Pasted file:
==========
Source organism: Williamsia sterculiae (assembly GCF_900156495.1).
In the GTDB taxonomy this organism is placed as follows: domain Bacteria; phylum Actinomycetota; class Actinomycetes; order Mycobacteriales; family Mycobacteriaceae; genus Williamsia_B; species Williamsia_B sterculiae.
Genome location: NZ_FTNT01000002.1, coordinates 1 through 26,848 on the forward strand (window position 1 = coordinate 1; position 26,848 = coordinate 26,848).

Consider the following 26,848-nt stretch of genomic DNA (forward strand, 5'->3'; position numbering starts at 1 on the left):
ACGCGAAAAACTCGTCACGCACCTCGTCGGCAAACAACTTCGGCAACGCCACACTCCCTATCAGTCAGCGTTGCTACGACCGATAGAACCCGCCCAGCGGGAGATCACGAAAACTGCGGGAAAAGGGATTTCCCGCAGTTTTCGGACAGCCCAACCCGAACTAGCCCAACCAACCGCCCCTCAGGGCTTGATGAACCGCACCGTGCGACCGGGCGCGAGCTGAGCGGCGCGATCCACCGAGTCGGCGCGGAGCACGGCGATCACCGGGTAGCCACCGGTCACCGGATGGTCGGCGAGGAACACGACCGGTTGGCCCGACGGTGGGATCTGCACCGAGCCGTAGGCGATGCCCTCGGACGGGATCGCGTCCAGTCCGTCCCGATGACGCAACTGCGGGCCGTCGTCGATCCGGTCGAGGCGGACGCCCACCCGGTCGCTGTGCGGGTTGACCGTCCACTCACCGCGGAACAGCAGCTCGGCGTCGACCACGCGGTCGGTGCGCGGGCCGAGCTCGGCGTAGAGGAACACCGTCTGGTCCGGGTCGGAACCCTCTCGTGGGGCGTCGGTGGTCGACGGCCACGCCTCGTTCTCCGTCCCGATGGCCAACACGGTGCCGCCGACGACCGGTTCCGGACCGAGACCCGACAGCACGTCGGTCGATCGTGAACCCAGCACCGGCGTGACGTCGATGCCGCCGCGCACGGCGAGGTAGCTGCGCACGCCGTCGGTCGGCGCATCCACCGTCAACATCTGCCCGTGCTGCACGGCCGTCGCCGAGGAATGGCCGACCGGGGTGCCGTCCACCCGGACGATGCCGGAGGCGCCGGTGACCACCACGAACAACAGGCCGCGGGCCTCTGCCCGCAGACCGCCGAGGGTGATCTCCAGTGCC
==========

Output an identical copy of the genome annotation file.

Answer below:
Source organism: Williamsia sterculiae (assembly GCF_900156495.1).
In the GTDB taxonomy this organism is placed as follows: domain Bacteria; phylum Actinomycetota; class Actinomycetes; order Mycobacteriales; family Mycobacteriaceae; genus Williamsia_B; species Williamsia_B sterculiae.
Genome location: NZ_FTNT01000002.1, coordinates 1 through 26,848 on the forward strand (window position 1 = coordinate 1; position 26,848 = coordinate 26,848).

Consider the following 26,848-nt stretch of genomic DNA (forward strand, 5'->3'; position numbering starts at 1 on the left):
ACGCGAAAAACTCGTCACGCACCTCGTCGGCAAACAACTTCGGCAACGCCACACTCCCTATCAGTCAGCGTTGCTACGACCGATAGAACCCGCCCAGCGGGAGATCACGAAAACTGCGGGAAAAGGGATTTCCCGCAGTTTTCGGACAGCCCAACCCGAACTAGCCCAACCAACCGCCCCTCAGGGCTTGATGAACCGCACCGTGCGACCGGGCGCGAGCTGAGCGGCGCGATCCACCGAGTCGGCGCGGAGCACGGCGATCACCGGGTAGCCACCGGTCACCGGATGGTCGGCGAGGAACACGACCGGTTGGCCCGACGGTGGGATCTGCACCGAGCCGTAGGCGATGCCCTCGGACGGGATCGCGTCCAGTCCGTCCCGATGACGCAACTGCGGGCCGTCGTCGATCCGGTCGAGGCGGACGCCCACCCGGTCGCTGTGCGGGTTGACCGTCCACTCACCGCGGAACAGCAGCTCGGCGTCGACCACGCGGTCGGTGCGCGGGCCGAGCTCGGCGTAGAGGAACACCGTCTGGTCCGGGTCGGAACCCTCTCGTGGGGCGTCGGTGGTCGACGGCCACGCCTCGTTCTCCGTCCCGATGGCCAACACGGTGCCGCCGACGACCGGTTCCGGACCGAGACCCGACAGCACGTCGGTCGATCGTGAACCCAGCACCGGCGTGACGTCGATGCCGCCGCGCACGGCGAGGTAGCTGCGCACGCCGTCGGTCGGCGCATCCACCGTCAACATCTGCCCGTGCTGCACGGCCGTCGCCGAGGAATGGCCGACCGGGGTGCCGTCCACCCGGACGATGCCGGAGGCGCCGGTGACCACCACGAACAACAGGCCGCGGGCCTCTGCCCGCAGACCGCCGAGGGTGATCTCCAGTGCC